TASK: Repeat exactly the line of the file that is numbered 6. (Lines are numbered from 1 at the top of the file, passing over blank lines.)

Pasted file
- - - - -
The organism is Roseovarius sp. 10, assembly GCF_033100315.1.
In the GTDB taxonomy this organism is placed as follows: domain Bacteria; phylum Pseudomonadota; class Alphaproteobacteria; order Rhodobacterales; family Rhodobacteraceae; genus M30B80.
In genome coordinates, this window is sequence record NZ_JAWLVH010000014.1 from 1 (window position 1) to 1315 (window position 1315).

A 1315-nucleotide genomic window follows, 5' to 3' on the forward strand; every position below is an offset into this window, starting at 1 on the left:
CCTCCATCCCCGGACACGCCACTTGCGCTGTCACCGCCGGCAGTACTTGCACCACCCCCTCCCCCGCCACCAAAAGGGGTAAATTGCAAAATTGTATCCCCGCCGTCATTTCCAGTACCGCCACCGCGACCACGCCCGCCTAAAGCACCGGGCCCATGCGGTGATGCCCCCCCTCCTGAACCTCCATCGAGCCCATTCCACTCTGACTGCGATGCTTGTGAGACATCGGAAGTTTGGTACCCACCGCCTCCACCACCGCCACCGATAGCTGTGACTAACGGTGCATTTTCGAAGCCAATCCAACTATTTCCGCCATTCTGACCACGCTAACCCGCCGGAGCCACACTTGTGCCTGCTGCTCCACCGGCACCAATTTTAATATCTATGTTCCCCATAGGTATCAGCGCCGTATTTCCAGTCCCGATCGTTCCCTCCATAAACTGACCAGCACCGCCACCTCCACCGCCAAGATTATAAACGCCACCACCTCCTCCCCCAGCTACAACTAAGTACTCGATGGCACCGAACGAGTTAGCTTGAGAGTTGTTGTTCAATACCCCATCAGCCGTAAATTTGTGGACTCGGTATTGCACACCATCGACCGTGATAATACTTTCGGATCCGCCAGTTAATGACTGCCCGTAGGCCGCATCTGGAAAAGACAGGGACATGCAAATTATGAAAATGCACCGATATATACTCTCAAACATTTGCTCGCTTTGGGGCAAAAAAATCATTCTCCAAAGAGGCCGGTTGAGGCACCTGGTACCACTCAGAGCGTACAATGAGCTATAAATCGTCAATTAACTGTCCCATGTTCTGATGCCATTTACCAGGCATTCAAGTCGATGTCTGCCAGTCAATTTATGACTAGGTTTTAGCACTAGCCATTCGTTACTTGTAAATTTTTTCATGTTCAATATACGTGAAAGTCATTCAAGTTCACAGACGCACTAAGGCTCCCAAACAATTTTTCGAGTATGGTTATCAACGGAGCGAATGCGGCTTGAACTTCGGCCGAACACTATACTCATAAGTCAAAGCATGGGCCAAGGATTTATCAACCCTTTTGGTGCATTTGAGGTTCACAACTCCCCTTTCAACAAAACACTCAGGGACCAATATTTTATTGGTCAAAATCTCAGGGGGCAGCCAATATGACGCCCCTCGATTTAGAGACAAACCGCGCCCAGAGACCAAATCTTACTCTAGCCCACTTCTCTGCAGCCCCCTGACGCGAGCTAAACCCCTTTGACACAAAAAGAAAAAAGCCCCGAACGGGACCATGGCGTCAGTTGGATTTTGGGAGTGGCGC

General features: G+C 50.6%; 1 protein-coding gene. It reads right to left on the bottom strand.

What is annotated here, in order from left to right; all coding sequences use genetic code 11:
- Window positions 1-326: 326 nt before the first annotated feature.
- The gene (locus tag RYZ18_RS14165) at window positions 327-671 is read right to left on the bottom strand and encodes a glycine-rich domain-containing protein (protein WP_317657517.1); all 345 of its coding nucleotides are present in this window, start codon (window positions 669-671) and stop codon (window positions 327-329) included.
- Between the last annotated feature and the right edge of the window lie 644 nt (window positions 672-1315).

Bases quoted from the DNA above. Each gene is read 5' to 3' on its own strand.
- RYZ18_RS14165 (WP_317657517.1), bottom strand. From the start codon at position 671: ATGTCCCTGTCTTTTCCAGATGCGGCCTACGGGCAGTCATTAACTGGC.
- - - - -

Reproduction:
General features: G+C 50.6%; 1 protein-coding gene. It reads right to left on the bottom strand.